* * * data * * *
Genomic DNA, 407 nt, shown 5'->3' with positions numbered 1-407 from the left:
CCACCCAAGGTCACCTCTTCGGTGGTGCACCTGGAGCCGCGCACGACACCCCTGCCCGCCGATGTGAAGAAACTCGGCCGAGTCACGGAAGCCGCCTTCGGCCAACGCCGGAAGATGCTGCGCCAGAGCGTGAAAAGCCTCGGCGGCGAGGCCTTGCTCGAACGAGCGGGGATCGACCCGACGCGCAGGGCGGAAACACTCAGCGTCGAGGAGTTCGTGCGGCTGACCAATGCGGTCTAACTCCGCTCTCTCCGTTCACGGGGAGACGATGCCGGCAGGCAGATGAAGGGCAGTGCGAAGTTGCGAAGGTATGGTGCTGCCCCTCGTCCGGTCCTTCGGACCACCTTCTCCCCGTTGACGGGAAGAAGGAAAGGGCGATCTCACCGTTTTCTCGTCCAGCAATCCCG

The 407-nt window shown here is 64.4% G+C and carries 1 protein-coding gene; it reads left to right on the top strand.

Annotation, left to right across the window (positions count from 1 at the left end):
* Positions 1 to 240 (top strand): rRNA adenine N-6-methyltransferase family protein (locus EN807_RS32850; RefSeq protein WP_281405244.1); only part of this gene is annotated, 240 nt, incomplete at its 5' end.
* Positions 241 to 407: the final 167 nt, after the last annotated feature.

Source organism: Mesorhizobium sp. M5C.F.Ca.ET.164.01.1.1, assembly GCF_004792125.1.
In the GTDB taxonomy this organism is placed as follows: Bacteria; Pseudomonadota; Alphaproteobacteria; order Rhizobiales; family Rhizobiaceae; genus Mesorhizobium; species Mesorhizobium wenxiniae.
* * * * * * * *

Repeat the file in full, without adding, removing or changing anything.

Genomic DNA, 407 nt, shown 5'->3' with positions numbered 1-407 from the left:
CCACCCAAGGTCACCTCTTCGGTGGTGCACCTGGAGCCGCGCACGACACCCCTGCCCGCCGATGTGAAGAAACTCGGCCGAGTCACGGAAGCCGCCTTCGGCCAACGCCGGAAGATGCTGCGCCAGAGCGTGAAAAGCCTCGGCGGCGAGGCCTTGCTCGAACGAGCGGGGATCGACCCGACGCGCAGGGCGGAAACACTCAGCGTCGAGGAGTTCGTGCGGCTGACCAATGCGGTCTAACTCCGCTCTCTCCGTTCACGGGGAGACGATGCCGGCAGGCAGATGAAGGGCAGTGCGAAGTTGCGAAGGTATGGTGCTGCCCCTCGTCCGGTCCTTCGGACCACCTTCTCCCCGTTGACGGGAAGAAGGAAAGGGCGATCTCACCGTTTTCTCGTCCAGCAATCCCG

The 407-nt window shown here is 64.4% G+C and carries 1 protein-coding gene; it reads left to right on the top strand.

Annotation, left to right across the window (positions count from 1 at the left end):
* Positions 1 to 240 (top strand): rRNA adenine N-6-methyltransferase family protein (locus EN807_RS32850; RefSeq protein WP_281405244.1); only part of this gene is annotated, 240 nt, incomplete at its 5' end.
* Positions 241 to 407: the final 167 nt, after the last annotated feature.

Source organism: Mesorhizobium sp. M5C.F.Ca.ET.164.01.1.1, assembly GCF_004792125.1.
In the GTDB taxonomy this organism is placed as follows: Bacteria; Pseudomonadota; Alphaproteobacteria; order Rhizobiales; family Rhizobiaceae; genus Mesorhizobium; species Mesorhizobium wenxiniae.